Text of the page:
SFA/Sound Enhancement Systems

Sound Field Amplification (SFA) or Sound Enhancement Systems (SES) are used in schools to enhance students' ability to clearly hear the teacher's voice. Research shows use of SFA/SES:

  • Improves academic test scores
  • Improves student attention and on-task behavior
  • Increases classroom interaction and participation
  • Overcomes high levels of ambient noise in classrooms
  • Improves word and sentence recognition
  • Reduces classroom stress
  • Decreases teacher absenteeism caused by voice and throat illnesses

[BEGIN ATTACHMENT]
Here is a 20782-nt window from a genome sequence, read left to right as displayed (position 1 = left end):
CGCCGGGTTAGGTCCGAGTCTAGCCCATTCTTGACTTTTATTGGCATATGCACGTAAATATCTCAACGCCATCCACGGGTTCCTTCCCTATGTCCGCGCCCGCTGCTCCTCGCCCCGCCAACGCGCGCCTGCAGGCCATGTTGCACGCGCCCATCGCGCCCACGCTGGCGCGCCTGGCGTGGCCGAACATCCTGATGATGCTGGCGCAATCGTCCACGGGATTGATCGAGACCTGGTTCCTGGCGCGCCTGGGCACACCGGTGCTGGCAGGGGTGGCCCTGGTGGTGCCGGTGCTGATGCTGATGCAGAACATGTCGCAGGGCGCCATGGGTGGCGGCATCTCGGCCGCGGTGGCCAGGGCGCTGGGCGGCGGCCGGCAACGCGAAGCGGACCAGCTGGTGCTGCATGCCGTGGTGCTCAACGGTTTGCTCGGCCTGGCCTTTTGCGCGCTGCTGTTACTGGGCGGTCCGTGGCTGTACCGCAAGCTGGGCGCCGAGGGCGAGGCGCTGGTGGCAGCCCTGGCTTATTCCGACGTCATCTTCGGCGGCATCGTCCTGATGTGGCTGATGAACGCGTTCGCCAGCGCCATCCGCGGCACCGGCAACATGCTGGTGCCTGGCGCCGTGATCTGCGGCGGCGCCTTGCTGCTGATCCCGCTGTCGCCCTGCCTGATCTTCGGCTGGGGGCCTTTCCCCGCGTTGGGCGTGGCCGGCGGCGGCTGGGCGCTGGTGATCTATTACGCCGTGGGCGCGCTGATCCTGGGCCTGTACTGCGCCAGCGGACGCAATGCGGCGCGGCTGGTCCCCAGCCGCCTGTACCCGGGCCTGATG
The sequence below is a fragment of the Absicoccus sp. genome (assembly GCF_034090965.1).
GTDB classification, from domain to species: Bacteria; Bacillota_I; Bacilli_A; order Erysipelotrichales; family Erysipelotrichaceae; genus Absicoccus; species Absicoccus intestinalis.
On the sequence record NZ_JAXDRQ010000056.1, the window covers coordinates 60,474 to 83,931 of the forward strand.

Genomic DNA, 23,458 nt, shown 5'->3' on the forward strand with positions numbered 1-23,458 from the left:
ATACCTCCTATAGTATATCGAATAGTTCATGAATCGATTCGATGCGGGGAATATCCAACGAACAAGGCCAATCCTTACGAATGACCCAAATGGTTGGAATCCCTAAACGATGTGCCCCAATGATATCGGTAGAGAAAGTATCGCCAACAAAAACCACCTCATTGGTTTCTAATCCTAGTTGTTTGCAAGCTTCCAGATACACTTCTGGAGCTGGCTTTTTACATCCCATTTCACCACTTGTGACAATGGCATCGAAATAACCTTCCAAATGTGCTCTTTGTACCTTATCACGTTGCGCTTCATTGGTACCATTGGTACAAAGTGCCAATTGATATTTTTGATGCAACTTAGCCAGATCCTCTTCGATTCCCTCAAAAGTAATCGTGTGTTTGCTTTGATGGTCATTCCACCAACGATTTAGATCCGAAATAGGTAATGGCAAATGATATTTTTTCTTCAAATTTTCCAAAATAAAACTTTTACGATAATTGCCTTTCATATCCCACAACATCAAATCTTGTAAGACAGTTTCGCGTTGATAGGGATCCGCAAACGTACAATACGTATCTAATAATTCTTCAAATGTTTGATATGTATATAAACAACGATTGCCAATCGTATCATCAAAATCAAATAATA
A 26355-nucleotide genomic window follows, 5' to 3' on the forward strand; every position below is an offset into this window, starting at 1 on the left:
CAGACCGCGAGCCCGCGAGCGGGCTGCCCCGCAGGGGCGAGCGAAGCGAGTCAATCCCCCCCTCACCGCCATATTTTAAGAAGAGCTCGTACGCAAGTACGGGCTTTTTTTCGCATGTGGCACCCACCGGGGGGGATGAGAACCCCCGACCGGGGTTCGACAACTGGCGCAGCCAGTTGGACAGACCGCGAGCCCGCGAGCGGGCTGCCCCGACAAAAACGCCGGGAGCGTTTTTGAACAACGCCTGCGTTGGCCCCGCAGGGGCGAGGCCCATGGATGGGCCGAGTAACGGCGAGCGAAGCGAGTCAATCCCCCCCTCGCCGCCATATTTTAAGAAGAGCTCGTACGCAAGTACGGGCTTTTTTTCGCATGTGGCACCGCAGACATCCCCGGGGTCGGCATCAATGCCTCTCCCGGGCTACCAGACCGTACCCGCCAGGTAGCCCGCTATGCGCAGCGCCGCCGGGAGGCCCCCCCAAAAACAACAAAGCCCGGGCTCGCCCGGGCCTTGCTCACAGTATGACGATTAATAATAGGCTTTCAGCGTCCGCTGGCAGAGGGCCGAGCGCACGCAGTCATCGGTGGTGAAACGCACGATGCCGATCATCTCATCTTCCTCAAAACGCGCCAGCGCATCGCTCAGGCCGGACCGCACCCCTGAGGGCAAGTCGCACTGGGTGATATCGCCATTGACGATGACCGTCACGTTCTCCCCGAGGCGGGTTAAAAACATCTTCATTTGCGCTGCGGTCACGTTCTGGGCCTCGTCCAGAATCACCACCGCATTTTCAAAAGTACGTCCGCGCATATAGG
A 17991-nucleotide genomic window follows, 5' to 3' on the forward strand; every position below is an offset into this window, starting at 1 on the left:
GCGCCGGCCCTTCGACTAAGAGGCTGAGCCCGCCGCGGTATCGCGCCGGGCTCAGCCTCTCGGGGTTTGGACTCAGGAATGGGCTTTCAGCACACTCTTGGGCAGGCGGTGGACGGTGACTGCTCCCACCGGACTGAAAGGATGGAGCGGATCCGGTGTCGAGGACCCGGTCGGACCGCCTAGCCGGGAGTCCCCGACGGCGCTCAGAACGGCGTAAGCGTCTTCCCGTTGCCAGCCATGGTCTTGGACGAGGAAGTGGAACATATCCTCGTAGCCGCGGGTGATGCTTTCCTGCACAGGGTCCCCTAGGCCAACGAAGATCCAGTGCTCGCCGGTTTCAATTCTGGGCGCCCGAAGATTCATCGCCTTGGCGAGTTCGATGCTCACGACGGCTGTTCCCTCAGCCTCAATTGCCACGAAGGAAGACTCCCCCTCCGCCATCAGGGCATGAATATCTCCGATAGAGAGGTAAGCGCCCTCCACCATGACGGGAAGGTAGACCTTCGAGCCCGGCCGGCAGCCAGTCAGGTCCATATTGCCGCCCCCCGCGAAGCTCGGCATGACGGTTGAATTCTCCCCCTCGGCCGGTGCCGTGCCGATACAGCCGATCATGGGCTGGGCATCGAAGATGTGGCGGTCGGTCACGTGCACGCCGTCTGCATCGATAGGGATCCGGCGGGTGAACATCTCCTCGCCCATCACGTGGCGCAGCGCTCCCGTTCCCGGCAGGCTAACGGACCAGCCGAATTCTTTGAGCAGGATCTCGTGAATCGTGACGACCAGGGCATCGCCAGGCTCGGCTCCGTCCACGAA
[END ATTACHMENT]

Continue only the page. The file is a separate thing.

These units should evenly distribute the teacher's voice throughout the classroom and create a positive signal-to-noise ratio of +10 to +15 decibels (dB). Even distribution of the teacher's voice means that, if the microphone is 5-6" from the teacher's mouth, it has the same effect as if the teacher were standing 5-6" from each student's ear, something no one person could physically accomplish. The positive signal-to-noise ratio means that the teacher's voice is 10-15 dB louder than the classroom noise. For a frame of reference, a whisper is only 20 dB, so the "amplification," when done properly, should be just below the level of a whisper louder than the classroom noise! This is why we have come to prefer the term "Sound Enhancement System." Adults may have enough mild hearing damage done over time that they will have difficulty detecting this subtle difference.